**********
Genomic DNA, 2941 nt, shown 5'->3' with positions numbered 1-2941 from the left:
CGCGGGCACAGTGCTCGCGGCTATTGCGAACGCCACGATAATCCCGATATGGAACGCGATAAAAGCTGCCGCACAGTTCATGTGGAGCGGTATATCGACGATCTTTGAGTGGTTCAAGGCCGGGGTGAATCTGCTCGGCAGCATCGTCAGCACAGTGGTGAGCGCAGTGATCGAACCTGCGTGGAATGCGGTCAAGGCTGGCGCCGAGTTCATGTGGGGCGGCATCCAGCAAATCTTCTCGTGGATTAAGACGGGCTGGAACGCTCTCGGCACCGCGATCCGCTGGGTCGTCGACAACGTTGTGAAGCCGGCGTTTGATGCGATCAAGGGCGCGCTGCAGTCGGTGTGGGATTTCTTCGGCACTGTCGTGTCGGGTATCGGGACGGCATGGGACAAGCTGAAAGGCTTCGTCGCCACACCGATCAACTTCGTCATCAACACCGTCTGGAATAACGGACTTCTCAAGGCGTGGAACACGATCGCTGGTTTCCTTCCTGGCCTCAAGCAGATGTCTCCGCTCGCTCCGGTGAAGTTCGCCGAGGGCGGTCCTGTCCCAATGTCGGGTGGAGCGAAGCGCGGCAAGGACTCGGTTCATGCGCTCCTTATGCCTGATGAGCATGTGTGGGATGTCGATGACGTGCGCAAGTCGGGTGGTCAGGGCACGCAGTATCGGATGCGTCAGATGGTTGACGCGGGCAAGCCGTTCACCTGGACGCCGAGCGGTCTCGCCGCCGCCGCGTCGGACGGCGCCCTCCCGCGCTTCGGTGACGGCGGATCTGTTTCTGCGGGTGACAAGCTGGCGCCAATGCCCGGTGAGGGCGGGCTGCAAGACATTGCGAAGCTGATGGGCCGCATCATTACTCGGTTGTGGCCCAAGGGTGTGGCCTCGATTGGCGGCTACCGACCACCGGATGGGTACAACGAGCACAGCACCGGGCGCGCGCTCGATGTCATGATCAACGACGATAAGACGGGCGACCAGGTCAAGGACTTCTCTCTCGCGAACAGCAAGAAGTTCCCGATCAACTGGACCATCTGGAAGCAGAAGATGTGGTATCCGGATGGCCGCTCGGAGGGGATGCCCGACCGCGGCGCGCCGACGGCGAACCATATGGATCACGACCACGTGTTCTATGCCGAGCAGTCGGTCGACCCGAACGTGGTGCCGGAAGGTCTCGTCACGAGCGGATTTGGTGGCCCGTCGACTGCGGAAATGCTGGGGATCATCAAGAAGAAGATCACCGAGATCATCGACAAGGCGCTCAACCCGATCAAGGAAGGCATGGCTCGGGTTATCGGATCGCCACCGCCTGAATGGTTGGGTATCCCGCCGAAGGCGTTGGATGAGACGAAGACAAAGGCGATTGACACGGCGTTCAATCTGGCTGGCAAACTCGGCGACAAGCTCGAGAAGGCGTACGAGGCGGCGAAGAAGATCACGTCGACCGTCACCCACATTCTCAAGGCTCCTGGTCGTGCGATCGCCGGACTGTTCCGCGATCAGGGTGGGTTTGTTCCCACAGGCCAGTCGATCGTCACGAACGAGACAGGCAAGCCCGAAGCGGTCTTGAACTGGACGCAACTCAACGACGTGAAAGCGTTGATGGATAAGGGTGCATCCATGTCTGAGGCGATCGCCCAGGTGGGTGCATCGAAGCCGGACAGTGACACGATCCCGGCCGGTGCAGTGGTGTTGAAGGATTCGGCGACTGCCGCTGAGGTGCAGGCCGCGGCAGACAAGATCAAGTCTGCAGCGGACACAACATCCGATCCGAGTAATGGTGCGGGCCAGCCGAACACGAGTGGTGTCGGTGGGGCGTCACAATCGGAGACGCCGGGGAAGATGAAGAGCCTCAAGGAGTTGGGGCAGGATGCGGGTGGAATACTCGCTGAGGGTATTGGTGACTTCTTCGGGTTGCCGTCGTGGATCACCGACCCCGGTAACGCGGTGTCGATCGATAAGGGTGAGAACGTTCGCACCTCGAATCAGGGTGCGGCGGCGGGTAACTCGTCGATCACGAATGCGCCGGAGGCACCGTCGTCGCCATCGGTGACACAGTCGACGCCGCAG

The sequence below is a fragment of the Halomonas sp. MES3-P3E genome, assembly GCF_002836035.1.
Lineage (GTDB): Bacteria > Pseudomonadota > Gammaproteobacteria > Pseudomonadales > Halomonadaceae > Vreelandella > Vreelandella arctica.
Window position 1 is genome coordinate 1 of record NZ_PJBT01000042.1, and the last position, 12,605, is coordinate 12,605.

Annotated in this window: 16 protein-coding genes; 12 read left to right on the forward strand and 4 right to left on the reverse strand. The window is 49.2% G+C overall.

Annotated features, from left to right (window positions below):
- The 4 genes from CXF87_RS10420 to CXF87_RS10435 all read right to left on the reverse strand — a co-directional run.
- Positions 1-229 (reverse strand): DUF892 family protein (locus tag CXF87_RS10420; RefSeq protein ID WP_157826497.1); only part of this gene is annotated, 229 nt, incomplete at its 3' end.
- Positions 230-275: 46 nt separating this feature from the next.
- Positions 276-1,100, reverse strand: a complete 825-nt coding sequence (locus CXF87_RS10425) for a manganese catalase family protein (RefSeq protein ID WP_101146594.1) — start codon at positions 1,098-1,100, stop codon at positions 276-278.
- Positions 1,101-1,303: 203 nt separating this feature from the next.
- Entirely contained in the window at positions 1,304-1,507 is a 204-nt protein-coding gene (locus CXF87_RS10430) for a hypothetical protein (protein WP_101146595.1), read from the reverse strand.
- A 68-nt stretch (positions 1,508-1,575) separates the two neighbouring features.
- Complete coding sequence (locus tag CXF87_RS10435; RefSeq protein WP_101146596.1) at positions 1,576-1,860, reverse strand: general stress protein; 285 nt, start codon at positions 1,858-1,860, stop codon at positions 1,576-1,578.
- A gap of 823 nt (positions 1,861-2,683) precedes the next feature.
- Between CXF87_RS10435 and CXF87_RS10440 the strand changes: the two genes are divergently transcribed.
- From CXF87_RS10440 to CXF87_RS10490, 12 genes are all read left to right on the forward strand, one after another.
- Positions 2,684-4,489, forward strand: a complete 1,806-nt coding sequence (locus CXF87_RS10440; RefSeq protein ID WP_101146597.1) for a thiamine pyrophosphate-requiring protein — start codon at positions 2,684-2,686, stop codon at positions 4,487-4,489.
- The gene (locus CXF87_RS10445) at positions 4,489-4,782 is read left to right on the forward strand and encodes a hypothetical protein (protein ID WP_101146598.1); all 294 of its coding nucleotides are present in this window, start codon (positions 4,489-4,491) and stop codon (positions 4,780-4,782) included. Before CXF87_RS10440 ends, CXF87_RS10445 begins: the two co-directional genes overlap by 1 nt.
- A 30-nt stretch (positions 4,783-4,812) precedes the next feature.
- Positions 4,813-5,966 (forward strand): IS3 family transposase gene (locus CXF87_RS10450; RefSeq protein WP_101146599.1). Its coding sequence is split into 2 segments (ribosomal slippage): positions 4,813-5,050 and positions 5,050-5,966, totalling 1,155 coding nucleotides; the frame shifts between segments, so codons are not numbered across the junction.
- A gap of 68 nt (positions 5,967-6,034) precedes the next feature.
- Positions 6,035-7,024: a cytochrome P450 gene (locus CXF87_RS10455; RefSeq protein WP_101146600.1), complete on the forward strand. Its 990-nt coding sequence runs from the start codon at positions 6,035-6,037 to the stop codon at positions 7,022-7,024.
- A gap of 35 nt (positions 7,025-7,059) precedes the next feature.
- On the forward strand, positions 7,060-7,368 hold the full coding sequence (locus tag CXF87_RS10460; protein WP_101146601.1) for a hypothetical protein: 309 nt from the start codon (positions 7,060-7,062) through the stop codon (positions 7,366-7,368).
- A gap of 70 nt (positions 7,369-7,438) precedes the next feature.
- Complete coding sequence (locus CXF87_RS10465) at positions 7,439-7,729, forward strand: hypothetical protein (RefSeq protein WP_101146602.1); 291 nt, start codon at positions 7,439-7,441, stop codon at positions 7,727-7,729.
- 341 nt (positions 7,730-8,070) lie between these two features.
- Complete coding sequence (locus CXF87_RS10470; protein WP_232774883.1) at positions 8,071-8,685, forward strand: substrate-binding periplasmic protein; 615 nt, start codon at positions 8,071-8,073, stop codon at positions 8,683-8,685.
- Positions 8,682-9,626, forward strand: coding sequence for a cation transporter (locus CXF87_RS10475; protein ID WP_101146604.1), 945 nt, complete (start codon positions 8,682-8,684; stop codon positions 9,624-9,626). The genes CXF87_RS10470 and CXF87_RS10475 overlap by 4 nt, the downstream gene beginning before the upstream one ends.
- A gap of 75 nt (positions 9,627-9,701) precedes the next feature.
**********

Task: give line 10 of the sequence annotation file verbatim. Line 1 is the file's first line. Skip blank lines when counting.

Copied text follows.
- Positions 230-275: 46 nt separating this feature from the next.